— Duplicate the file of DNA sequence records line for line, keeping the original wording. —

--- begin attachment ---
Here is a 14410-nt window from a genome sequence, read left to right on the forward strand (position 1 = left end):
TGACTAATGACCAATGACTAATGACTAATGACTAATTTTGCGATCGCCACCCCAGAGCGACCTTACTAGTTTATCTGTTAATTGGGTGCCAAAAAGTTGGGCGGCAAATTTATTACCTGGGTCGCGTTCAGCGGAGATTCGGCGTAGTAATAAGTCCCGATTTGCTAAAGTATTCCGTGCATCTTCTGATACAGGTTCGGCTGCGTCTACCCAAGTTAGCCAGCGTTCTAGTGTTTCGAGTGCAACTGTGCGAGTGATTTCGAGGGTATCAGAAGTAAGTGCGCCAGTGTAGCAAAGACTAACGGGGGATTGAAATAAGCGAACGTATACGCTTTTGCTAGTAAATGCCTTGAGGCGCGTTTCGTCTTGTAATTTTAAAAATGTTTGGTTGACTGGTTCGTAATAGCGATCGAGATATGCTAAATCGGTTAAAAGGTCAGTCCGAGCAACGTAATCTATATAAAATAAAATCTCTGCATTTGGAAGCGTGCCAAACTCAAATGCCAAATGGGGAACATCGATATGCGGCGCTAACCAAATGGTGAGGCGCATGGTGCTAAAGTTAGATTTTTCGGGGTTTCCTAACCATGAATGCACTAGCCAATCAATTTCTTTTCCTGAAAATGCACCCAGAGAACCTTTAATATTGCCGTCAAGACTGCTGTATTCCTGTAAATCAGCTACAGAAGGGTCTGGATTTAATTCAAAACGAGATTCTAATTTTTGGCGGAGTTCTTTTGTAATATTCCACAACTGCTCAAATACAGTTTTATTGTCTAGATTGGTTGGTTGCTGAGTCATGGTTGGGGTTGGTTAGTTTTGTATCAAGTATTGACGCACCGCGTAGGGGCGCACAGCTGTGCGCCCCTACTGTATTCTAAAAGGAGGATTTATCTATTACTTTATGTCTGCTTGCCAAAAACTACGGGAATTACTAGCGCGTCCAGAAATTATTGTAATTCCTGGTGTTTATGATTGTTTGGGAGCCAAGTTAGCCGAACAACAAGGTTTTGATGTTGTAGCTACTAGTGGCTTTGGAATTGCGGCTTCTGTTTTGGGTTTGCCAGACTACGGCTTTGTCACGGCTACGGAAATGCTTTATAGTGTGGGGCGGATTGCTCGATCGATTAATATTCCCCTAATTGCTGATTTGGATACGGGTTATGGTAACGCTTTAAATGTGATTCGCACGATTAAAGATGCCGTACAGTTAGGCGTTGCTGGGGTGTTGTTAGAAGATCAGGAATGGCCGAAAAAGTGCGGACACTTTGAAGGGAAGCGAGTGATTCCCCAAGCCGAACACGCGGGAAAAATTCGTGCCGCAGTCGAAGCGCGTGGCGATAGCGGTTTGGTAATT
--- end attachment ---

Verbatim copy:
Here is a 14410-nt window from a genome sequence, read left to right on the forward strand (position 1 = left end):
TGACTAATGACCAATGACTAATGACTAATGACTAATTTTGCGATCGCCACCCCAGAGCGACCTTACTAGTTTATCTGTTAATTGGGTGCCAAAAAGTTGGGCGGCAAATTTATTACCTGGGTCGCGTTCAGCGGAGATTCGGCGTAGTAATAAGTCCCGATTTGCTAAAGTATTCCGTGCATCTTCTGATACAGGTTCGGCTGCGTCTACCCAAGTTAGCCAGCGTTCTAGTGTTTCGAGTGCAACTGTGCGAGTGATTTCGAGGGTATCAGAAGTAAGTGCGCCAGTGTAGCAAAGACTAACGGGGGATTGAAATAAGCGAACGTATACGCTTTTGCTAGTAAATGCCTTGAGGCGCGTTTCGTCTTGTAATTTTAAAAATGTTTGGTTGACTGGTTCGTAATAGCGATCGAGATATGCTAAATCGGTTAAAAGGTCAGTCCGAGCAACGTAATCTATATAAAATAAAATCTCTGCATTTGGAAGCGTGCCAAACTCAAATGCCAAATGGGGAACATCGATATGCGGCGCTAACCAAATGGTGAGGCGCATGGTGCTAAAGTTAGATTTTTCGGGGTTTCCTAACCATGAATGCACTAGCCAATCAATTTCTTTTCCTGAAAATGCACCCAGAGAACCTTTAATATTGCCGTCAAGACTGCTGTATTCCTGTAAATCAGCTACAGAAGGGTCTGGATTTAATTCAAAACGAGATTCTAATTTTTGGCGGAGTTCTTTTGTAATATTCCACAACTGCTCAAATACAGTTTTATTGTCTAGATTGGTTGGTTGCTGAGTCATGGTTGGGGTTGGTTAGTTTTGTATCAAGTATTGACGCACCGCGTAGGGGCGCACAGCTGTGCGCCCCTACTGTATTCTAAAAGGAGGATTTATCTATTACTTTATGTCTGCTTGCCAAAAACTACGGGAATTACTAGCGCGTCCAGAAATTATTGTAATTCCTGGTGTTTATGATTGTTTGGGAGCCAAGTTAGCCGAACAACAAGGTTTTGATGTTGTAGCTACTAGTGGCTTTGGAATTGCGGCTTCTGTTTTGGGTTTGCCAGACTACGGCTTTGTCACGGCTACGGAAATGCTTTATAGTGTGGGGCGGATTGCTCGATCGATTAATATTCCCCTAATTGCTGATTTGGATACGGGTTATGGTAACGCTTTAAATGTGATTCGCACGATTAAAGATGCCGTACAGTTAGGCGTTGCTGGGGTGTTGTTAGAAGATCAGGAATGGCCGAAAAAGTGCGGACACTTTGAAGGGAAGCGAGTGATTCCCCAAGCCGAACACGCGGGAAAAATTCGTGCCGCAGTCGAAGCGCGTGGCGATAGCGGTTTGGTAATT